California Enacts Legislation Requiring Public Investment Funds to Make Disclosures Concerning Fees and Expenses Paid to Private Fund Managers


On September 14, 2016, Governor Jerry Brown approved an amendment to the California Government Code, effective January 1, 2017, that requires a “public investment fund,” defined to mean “any fund of any public pension or retirement system, including that of the University of California,” to make certain disclosures at least annually concerning investments in each “alternative investment” vehicle in which it invests.  An “alternative investment vehicle” is defined to mean “the limited partnership, limited liability company, or similar legal structure through which a public investment fund invests in an alternative investment.”  An “alternative investment,” in turn, means an investment in a private equity fund, venture fund, hedge fund, or absolute return fund.”

Such disclosures include: (i) the fees and expenses that the public investment fund pays directly to the alternative investment vehicle, the fund manager or related parties; (ii) the public investment fund’s pro rata share of fees and expenses not included in (i) that are paid by the alternative investment vehicle; (iii) the public investment fund’s pro rata share of carried interest distributed to the fund manager or related parties; and (iv) the public investment fund’s pro rata share of aggregate fees and expenses paid by all of the portfolio companies held within the alternative investment vehicle to the fund manager or related parties.

These disclosure requirements are in alignment with: (i) enforcement actions brought by the Securities and Exchange Commission over the past several years against private fund managers for failure to adequately disclose conflicts of interest and the fees and expenses borne by investors in their funds; (ii) similar legislative initiatives in other states; and (iii) the publication by the Institutional Limited Partners Association of a proposed reporting template that captures greater detail on fees, expenses and carried interest paid to private fund managers and their affiliates.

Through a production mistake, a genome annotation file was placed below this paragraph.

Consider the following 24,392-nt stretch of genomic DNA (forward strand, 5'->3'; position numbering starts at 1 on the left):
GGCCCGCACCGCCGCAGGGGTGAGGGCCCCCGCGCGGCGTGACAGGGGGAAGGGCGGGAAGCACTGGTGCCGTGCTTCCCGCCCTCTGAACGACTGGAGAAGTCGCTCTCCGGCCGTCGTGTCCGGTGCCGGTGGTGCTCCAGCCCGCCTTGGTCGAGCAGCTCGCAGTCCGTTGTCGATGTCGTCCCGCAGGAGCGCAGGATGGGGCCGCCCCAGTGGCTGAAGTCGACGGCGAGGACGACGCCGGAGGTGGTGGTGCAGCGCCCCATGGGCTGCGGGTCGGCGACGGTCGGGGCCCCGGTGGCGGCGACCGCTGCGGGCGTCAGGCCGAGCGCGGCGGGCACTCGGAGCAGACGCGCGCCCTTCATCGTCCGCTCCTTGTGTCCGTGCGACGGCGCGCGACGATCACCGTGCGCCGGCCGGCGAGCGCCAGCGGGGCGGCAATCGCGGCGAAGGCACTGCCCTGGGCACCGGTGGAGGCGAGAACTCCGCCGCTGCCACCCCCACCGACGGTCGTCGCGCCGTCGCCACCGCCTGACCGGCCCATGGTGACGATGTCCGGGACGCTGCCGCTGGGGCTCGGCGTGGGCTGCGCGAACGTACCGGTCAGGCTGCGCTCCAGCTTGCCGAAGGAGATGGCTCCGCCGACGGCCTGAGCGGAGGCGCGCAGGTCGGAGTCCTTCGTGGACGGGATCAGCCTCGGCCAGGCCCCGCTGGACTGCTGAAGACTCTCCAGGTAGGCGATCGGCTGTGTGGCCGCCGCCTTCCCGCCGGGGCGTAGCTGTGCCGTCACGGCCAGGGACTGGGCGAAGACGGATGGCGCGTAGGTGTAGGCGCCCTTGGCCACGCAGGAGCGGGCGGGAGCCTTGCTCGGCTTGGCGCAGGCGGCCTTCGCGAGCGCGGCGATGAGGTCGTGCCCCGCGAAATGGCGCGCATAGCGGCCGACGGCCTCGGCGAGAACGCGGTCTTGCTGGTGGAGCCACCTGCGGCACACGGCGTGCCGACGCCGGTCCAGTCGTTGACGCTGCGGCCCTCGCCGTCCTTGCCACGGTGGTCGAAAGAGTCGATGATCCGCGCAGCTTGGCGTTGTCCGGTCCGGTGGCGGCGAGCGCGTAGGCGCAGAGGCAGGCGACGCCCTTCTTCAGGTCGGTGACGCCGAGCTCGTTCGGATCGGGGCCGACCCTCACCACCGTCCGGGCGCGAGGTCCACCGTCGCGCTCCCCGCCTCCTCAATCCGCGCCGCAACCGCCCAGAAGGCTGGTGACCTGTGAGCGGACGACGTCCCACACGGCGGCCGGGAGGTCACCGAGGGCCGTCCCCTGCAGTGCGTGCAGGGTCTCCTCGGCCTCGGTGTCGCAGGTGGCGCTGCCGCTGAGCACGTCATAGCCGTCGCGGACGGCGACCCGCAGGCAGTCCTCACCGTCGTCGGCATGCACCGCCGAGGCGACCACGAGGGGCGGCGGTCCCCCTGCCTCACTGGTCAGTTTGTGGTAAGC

Pension Funds Move for Class Certification in RMBS Suit Against Wells Fargo

On February 11, 2011, lead plaintiffs moved for class certification in an action pending against Wells Fargo Bank in the Northern District of California that alleges Wells Fargo violated Sections 11 and 15 of the Securities Act in connection with the sale of more than $27.3 billion in RMBS. Lead plaintiffs, a number of pension funds, allege that the loans underlying the RMBS were riskier than disclosed in the offering documents. They seek certification of a class of all those who were damaged by buying or acquiring RMBS in 17 different offerings that occurred in 2006 and 2007 were traceable to three Wells Fargo registration statements from 2005 and 2006. Lead plaintiffs also moved to appoint Bernstein Litowitz Berger & Grossmann LLP as class counsel. Complaint.